Dr. Arthur Bradley has been a member of the IU School of Optometry faculty since 1985. He has played an active role in teaching visual perception, binocular vision, and optics in the O.D. program. Dr. Bradley has taught extensively in the graduate program (visual optics, spatial vision, non-invasive visual assessment, visual neurophysiology), and he maintains an active psychophysics and optics research laboratory.
We tend to think that optical aberrations, and defocus simply produce image blurring. We also tend to think that image degradation is a one-dimensional process (images are either better or worse). We have been investigating the often complex perceptual consequences of optical defocus and aberrations (see publications on optics). For example, the familiar oscillating MTF seen in defocused optical systems can be visualized by comparing the contrast changes and phase shifts in the star-burst patterns below. We have recently been able to show that it is the phase shifts and not the amplitude changes that limit defocused visual acuity for hyperopes but not for myopes. Examples of a Ð1 diopter defocused letter E is shown below, the top E was imaged in front of the retina (myopia), while the bottom E was imaged behind (hyperopia/presbyopia). Notice that the phase reversals produced by the blur completely change the appearance of the hyperopic E.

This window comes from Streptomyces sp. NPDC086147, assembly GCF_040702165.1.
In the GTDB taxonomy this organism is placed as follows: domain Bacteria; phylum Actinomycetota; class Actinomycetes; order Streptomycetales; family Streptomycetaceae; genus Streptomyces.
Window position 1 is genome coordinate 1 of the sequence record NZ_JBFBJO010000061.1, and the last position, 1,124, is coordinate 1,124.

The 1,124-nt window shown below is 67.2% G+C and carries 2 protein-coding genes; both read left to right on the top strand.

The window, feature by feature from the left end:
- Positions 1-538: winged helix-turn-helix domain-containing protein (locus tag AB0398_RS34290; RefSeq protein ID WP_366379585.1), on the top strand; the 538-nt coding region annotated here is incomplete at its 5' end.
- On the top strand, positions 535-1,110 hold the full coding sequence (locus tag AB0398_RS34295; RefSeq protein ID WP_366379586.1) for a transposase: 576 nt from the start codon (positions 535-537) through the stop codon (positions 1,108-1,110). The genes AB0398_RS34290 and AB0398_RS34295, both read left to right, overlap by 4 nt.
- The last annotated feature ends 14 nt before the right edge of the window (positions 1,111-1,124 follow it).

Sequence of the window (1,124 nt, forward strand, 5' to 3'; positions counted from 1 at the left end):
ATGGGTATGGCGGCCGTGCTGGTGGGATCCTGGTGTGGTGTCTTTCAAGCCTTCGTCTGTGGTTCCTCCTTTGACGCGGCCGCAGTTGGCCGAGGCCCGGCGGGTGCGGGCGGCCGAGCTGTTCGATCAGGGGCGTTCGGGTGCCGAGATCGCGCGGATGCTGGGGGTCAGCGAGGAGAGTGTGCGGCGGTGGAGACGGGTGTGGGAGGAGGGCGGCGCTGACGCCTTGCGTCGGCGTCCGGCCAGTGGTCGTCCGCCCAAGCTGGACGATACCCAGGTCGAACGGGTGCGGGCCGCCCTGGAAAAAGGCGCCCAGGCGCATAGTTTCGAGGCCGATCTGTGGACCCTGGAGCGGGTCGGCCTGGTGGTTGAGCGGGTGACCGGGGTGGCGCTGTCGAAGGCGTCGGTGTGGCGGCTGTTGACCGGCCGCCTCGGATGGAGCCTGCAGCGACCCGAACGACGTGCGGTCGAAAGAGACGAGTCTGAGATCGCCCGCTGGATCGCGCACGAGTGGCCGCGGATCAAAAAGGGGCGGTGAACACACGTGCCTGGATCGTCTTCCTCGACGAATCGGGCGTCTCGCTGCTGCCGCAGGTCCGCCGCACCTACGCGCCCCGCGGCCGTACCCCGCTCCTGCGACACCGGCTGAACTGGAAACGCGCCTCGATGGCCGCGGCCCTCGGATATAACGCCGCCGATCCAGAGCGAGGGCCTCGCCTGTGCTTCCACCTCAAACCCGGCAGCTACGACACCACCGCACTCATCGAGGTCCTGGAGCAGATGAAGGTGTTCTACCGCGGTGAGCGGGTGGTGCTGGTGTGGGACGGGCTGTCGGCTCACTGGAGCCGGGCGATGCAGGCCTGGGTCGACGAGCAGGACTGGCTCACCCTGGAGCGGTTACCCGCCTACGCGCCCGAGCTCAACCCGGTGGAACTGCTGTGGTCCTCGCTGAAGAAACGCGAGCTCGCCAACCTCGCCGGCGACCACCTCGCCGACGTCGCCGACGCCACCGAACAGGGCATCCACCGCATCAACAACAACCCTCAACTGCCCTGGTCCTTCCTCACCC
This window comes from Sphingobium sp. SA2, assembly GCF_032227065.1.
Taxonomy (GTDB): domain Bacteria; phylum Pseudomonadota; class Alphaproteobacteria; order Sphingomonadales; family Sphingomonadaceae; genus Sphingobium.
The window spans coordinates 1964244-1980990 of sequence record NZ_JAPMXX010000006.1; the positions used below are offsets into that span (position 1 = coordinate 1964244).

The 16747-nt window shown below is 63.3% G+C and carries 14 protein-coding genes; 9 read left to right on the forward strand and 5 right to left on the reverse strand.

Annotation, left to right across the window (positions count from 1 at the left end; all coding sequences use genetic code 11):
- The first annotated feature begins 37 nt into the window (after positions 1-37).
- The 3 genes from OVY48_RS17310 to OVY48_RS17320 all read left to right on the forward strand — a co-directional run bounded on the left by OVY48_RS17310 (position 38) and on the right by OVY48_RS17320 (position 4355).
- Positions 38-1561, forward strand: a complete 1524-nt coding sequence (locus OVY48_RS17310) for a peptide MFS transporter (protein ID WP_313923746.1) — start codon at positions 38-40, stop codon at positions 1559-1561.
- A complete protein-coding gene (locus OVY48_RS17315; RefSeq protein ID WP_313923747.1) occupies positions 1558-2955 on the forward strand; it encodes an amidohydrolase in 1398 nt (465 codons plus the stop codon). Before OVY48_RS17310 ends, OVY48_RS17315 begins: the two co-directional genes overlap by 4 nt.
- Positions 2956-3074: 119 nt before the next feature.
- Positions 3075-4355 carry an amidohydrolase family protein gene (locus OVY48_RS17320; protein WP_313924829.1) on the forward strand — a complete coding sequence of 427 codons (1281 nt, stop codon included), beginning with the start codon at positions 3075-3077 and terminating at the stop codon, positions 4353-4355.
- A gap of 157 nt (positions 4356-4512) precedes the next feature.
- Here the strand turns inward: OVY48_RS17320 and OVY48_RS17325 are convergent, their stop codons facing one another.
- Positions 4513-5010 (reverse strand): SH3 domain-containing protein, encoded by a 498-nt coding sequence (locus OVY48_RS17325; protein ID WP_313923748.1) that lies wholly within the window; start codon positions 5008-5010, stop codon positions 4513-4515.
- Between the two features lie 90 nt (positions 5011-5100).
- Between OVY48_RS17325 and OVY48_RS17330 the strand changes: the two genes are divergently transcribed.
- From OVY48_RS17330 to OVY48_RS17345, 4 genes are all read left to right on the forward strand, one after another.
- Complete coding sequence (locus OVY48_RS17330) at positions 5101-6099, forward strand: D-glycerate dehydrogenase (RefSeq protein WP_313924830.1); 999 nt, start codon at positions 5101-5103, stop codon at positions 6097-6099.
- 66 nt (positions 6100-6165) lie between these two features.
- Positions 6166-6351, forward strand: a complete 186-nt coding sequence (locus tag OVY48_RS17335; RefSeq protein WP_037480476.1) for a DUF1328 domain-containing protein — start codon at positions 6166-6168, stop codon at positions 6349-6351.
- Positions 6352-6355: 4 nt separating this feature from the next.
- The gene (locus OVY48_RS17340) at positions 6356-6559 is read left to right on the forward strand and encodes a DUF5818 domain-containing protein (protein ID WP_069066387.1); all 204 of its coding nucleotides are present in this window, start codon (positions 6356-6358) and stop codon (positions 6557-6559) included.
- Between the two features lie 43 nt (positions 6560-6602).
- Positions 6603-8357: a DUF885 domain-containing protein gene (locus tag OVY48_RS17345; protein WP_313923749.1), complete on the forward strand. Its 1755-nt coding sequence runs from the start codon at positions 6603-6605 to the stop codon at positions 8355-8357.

In addition to examining the impact of phase shifts caused by blur, we have also
studied the image doubling effects of blur. For example, hyperopic defocus with
astigmatism and spherical aberration will create monocular diplopia as shown in
the images below. Many subjects report this diplopia.
We have also examined the role of color and wavelength on visual perception of
location and depth, and we have examined the feasibility of correcting for
aberrations to improve retinal image quality and thus vision.